NPA to prosecute North West SAPS posse who hounded IPID investigators

By Marianne Thamm 30 July 2018

President Jacob Zuma attends South African Police Service National Commemoration Day, 4 Sept 2011

Members of a SAPS North West detective unit, led by the region’s deputy commissioner, Major General Ntebo “Jan” Mabula, will face two counts of assault with intent to do grievous bodily harm, the NPA has announced.

The NPA has informed IPID of the intention to prosecute Major General Ntebo “Jan” Mabula and the posse from the SAPS North West detective unit, in relation to charges that the team of detectives had attempted to intimidate IPID investigators looking into corruption and fraud charges involving former acting police commissioner Khomotso Phahlane.

In a letter to IPID on 9 July, signed by Johannesburg Director of Public Prosecutions Advocate Andrew Chauke, the directorate was informed that Mabula, along with Lieutenant-Colonels I Mdluli and Manamela, Captain Makatu, Ismael Dawood, Clifford Motome Kgorane, Samuel Senamela Kutumela, Tsietsi Johan Mano, Philip Mompati and Adam Moahloli, would be facing the charges in the Johannesburg regional court.

The North West team have been the focal point of several politically motivated arrests, including that of former NPA prosecutor Gerrie Nel in a failed prosecution spearheaded by Nomgcobo Jiba in 2008. Nel was prosecuting former National Commissioner Jackie Selebi on charges of corruption at the time.

Nel was arrested in a high-profile swoop on his home in Pretoria by Mabula on instruction from then Crime Intelligence Head Richard Mdluli. Mabula also, on Jiba’s instruction, led the investigation and arrested KwaZulu-Natal head Major-General Johan Booysen on charges of racketeering. These were later declared illegal by a court.

Mabula and his team also arrested forensic investigator Paul O’Sullivan and his assistant Sarah-Jane Trent. O’Sullivan and Trent, together with IPID investigators Mandla Mahlangu and Temane Binang, were rounded up by Mabula in 2017 on a range of charges including fraud, racketeering and corruption. The charges were all later dropped.

It was O’Sullivan who had lodged an original complaint about Phahlane’s alleged corruption with IPID but it was only when Robert McBride, who had been illegally removed as IPID head by then Minister of Police Nathi Nhleko, returned to the job that the docket was properly investigated.

Phahlane allegedly roped in Mabula and his North West team to counter-investigate IPID investigators.

Mabula was the former head of the Hawks in North West and is reportedly close to Mdluli, a Zuma loyalist who is now retired. Mabula formerly served under Mdluli when he [Mabula] was a detective in North West and Richard Mdluli headed CI in the region.

IPID has investigated the North West team for crimes ranging from murder to torture.

Mabula and the team were prevented by a High Court order handed down in June prohibiting police officials who are the subject of an IPID investigation from probing IPID officials.


On Monday evening IPID issued a statement saying that the 10 members of the unit were face charges related to the alleged torture of two suspects in a 2006 robbery of the Benoni SAP13 store.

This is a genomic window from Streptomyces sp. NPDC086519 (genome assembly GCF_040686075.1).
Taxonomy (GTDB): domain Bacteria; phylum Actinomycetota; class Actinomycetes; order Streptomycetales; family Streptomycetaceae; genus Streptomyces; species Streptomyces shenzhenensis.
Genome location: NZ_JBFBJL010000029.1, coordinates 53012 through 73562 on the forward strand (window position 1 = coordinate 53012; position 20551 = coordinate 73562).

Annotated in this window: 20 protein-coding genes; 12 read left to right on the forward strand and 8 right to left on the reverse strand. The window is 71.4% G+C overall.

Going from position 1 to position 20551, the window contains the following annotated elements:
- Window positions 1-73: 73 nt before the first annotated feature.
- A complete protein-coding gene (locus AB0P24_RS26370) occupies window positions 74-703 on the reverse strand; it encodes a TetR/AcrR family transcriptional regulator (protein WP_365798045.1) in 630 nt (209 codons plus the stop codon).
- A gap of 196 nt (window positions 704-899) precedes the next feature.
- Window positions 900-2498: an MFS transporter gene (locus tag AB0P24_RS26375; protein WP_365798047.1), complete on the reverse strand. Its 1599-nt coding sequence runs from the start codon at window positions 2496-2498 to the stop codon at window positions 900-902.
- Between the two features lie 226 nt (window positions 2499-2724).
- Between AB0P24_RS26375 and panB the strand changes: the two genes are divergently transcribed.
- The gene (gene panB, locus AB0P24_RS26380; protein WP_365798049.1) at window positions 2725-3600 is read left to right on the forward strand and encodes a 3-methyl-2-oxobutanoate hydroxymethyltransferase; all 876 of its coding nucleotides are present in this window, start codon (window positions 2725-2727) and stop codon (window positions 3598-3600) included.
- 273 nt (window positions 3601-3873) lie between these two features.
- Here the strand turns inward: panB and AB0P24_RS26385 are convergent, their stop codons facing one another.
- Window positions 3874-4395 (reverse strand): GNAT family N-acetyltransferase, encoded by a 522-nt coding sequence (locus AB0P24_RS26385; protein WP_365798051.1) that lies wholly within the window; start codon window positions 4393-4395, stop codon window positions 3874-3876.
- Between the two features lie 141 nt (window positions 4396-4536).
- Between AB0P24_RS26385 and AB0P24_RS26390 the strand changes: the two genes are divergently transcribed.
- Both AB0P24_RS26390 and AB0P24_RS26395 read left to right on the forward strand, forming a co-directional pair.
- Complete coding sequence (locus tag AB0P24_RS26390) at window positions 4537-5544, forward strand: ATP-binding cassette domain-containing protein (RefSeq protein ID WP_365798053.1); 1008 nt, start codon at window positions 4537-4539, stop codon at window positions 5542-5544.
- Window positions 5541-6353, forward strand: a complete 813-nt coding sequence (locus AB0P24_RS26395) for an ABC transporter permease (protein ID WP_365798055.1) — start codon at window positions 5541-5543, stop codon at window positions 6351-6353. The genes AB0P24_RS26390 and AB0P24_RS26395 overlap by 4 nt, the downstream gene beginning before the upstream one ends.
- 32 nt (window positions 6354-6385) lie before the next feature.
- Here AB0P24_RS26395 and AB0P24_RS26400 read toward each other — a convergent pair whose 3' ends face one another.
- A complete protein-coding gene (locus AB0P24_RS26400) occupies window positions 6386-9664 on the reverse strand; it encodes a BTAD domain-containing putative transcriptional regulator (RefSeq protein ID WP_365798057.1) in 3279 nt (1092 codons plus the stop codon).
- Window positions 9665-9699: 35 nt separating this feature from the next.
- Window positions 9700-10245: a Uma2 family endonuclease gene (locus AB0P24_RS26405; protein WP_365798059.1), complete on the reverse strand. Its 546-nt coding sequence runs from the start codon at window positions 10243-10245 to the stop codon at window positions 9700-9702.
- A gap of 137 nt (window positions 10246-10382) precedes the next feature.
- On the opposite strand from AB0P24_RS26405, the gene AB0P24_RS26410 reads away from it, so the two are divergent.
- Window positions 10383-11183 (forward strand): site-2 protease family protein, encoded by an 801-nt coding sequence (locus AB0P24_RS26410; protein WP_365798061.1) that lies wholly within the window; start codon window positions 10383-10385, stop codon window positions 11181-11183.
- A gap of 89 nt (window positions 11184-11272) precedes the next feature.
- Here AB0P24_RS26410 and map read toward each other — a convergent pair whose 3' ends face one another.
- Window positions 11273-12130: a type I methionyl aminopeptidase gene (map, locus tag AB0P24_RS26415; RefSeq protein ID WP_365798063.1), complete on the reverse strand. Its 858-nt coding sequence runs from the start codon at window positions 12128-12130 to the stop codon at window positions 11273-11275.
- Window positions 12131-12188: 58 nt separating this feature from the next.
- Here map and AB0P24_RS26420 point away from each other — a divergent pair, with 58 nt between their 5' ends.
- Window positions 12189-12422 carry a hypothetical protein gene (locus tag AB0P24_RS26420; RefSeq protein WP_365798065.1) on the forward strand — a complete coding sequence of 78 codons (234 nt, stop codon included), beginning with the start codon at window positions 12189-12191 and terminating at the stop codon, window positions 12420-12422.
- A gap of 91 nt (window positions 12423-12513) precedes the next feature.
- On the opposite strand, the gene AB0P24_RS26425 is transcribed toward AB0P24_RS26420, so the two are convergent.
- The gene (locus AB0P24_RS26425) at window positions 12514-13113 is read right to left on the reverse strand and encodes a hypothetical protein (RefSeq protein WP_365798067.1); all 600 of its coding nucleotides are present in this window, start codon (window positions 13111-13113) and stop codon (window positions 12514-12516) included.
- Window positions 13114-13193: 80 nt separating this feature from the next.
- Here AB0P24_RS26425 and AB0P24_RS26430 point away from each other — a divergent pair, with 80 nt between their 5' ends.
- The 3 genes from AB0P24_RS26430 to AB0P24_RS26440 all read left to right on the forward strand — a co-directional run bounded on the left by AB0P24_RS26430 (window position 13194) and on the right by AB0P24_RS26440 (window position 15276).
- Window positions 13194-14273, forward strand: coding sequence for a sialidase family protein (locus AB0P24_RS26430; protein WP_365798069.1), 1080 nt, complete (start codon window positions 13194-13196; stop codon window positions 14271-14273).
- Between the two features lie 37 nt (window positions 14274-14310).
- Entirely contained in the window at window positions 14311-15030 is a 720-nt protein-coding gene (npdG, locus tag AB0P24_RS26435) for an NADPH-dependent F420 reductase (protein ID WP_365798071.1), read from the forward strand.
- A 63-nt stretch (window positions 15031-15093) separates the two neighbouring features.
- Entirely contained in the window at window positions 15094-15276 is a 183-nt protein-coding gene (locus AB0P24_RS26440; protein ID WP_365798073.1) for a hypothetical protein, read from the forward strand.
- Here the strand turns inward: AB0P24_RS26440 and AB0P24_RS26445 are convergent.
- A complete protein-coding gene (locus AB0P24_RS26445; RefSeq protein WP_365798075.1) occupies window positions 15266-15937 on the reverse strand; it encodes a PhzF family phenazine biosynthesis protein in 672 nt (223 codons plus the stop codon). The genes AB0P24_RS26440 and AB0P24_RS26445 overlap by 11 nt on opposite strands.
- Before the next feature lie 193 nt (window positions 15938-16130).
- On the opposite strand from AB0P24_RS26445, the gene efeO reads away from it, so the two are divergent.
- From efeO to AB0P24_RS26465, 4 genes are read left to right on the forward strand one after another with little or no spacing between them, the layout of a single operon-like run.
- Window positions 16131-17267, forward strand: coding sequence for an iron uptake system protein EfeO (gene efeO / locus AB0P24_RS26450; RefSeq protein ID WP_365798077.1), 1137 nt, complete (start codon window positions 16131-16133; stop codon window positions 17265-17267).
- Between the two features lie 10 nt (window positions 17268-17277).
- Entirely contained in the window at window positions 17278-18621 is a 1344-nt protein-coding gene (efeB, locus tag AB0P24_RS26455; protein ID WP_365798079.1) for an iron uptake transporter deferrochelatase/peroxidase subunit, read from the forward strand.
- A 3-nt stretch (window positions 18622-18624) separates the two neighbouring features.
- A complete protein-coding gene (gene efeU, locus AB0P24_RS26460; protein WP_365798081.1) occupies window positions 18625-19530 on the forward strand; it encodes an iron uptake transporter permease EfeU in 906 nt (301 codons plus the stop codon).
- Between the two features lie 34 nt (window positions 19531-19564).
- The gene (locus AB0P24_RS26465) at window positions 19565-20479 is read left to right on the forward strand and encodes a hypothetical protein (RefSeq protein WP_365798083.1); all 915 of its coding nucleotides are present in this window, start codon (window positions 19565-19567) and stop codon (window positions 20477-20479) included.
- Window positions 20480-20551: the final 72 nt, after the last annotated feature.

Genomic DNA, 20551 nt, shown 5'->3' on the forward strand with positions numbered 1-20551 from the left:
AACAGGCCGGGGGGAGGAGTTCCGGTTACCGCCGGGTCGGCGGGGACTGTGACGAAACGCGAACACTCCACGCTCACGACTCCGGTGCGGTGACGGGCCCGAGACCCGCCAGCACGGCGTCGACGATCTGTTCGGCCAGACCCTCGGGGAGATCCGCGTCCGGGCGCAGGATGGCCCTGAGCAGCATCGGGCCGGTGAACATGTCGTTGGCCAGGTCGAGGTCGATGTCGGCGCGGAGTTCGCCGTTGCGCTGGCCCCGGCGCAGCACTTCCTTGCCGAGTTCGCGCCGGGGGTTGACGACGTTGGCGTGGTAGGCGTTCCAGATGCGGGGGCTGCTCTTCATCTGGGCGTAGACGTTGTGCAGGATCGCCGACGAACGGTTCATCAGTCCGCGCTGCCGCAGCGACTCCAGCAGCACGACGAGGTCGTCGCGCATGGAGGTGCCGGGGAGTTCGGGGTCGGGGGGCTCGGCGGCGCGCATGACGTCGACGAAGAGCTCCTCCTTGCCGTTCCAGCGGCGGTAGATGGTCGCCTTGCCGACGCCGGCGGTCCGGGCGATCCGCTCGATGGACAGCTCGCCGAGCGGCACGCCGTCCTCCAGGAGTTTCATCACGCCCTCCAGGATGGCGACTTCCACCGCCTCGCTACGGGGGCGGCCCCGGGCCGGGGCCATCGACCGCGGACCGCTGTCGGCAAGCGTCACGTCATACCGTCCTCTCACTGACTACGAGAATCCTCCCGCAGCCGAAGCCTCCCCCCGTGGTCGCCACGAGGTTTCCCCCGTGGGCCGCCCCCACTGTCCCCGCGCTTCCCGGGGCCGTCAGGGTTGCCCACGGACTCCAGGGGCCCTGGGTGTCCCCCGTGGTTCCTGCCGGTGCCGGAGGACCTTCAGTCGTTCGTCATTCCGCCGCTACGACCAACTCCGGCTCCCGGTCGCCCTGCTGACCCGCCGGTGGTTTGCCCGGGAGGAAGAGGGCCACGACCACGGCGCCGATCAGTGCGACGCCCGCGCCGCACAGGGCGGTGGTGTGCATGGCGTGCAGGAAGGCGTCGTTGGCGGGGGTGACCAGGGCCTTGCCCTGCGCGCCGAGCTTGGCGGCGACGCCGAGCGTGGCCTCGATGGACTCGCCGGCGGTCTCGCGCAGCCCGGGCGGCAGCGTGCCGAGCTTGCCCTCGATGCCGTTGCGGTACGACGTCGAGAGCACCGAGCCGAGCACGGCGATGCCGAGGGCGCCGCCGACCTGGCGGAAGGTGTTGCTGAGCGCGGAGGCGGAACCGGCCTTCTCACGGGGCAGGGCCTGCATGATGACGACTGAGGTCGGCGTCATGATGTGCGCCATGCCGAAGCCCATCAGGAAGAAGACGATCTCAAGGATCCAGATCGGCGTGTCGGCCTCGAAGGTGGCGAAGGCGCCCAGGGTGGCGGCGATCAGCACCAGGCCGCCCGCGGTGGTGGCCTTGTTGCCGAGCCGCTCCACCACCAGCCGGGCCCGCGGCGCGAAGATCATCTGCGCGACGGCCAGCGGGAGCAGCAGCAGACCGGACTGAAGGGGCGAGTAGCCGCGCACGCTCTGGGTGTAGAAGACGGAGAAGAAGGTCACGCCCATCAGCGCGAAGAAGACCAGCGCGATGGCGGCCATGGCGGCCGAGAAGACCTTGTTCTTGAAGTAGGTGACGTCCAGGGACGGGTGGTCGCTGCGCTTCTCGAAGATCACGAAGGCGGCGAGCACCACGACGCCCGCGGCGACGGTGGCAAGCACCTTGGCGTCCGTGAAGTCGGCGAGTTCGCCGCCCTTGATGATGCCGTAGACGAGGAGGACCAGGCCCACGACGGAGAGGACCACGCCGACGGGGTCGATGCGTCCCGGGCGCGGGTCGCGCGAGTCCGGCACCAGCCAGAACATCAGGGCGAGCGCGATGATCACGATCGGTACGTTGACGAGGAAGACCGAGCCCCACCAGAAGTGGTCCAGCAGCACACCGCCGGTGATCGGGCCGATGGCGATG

The Independent Police Investigative Directorate (IPID) conducted the investigation and made recommendations to the DPP for the notorious team’s prosecution, which the DPP has agreed with,” said IPID’s Moses Dlamini

The suspects who were implicated in the Benoni robbery involving R14-million were arrested by Mabula and his team.

Most ended up dead or disappeared, one was allegedly tortured and murdered in Mmakau by the same police officers. Two of the surviving three were allegedly tortured by the notorious police officers. Had the crime been committed after the Torture Act was enacted they would have been charged with torture,” said Dlamini.

IPID was still awaiting a decision on the case of murder and torture against the same team from the North West DPP.

The Mabula team allegedly used the same modus operandi in the above matter as they did on the murder and torture case, as well as another matter where two of the Mabula team members are appearing in Klerksdorp court on charges of assault GBH. The case will be appearing again in court on 25-28 September 2018.”

IPID was also waiting for an SAPS response on numerous disciplinary recommendations made against the Mabula team.

The non-action by the SAPS on these matters is a contravention of Section 30 of the IPID Act, which obliges SAPS to initiate disciplinary action against members within 30 days of receiving IPID recommendations. General Mabula and his team have in the past said that these are cold cases without any merit.” DM


In other news...

South Africa is in a very real battle. A political fight where terms such as truth and democracy can seem more of a suggestion as opposed to a necessity.

On one side of the battle are those openly willing to undermine the sovereignty of a democratic society, completely disregarding the weight and power of the oaths declared when they took office. If their mission was to decrease society’s trust in government - mission accomplished.

And on the other side are those who believe in the ethos of a country whose constitution was once declared the most progressive in the world. The hope that truth, justice and accountability in politics, business and society is not simply fairy tale dust sprinkled in great electoral speeches; but rather a cause that needs to be intentionally acted upon every day.

However, it would be an offensive oversight not to acknowledge that right there on the front lines, alongside whistleblowers and civil society, stand the journalists. Armed with only their determination to inform society and defend the truth, caught in the crossfire of shots fired from both sides.

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